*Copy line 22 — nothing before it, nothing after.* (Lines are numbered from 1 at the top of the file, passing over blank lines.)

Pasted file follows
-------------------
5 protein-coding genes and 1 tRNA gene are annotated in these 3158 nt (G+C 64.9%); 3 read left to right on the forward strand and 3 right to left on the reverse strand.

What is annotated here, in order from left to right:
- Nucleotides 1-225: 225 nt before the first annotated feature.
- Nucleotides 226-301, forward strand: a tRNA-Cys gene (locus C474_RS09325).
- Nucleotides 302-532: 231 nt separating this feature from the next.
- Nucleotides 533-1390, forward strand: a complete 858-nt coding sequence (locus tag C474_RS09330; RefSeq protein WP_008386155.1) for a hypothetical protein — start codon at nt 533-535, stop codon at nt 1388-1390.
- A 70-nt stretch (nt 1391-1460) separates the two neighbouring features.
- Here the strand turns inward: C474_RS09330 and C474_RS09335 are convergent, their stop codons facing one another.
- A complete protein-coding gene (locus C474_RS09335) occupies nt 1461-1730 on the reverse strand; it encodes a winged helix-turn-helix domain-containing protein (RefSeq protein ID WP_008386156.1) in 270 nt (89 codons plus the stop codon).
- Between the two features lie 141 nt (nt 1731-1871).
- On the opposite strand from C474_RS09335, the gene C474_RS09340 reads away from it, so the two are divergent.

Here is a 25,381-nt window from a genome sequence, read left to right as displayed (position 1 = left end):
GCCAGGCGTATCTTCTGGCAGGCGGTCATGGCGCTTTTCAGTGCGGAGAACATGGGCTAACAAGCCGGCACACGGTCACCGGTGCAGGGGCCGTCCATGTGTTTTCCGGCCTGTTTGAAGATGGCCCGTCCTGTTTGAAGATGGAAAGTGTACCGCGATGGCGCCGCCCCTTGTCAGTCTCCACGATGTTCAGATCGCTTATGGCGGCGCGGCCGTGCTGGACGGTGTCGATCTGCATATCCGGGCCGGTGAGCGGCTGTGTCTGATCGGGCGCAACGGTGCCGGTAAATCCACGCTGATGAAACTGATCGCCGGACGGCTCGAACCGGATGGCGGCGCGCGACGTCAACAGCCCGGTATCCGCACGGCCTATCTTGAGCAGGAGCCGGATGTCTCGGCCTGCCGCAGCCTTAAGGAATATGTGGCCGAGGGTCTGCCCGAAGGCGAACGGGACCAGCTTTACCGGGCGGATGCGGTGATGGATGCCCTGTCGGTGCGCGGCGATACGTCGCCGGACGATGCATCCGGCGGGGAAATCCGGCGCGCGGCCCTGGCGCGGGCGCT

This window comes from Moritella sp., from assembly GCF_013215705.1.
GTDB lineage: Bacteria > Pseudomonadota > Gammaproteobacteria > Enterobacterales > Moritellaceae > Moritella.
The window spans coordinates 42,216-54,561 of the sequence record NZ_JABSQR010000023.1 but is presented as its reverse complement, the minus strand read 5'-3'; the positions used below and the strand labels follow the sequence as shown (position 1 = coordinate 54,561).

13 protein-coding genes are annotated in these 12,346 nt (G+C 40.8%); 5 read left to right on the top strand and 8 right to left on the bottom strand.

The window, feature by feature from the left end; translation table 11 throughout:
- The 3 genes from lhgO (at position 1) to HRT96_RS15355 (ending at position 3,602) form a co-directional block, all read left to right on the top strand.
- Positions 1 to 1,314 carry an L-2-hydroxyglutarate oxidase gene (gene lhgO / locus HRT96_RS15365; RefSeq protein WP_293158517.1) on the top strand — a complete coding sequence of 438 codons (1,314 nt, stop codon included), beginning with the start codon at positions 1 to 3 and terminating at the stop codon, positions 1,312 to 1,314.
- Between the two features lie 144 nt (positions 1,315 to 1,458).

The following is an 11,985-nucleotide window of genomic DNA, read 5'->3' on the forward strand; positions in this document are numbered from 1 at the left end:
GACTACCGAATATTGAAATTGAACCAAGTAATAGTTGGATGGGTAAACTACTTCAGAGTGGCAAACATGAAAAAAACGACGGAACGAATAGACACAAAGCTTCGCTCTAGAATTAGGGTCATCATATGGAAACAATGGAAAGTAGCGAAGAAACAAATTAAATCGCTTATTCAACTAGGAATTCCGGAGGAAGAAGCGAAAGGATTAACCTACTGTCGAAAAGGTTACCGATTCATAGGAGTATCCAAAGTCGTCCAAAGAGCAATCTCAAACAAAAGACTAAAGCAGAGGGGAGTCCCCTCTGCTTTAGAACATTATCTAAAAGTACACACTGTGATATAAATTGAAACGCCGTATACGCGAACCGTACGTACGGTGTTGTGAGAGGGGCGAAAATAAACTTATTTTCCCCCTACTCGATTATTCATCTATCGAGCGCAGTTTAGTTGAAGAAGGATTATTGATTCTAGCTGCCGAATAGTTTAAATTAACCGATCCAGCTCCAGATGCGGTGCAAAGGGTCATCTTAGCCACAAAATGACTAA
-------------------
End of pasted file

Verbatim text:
The following is an 11,985-nucleotide window of genomic DNA, read 5'->3' on the forward strand; positions in this document are numbered from 1 at the left end: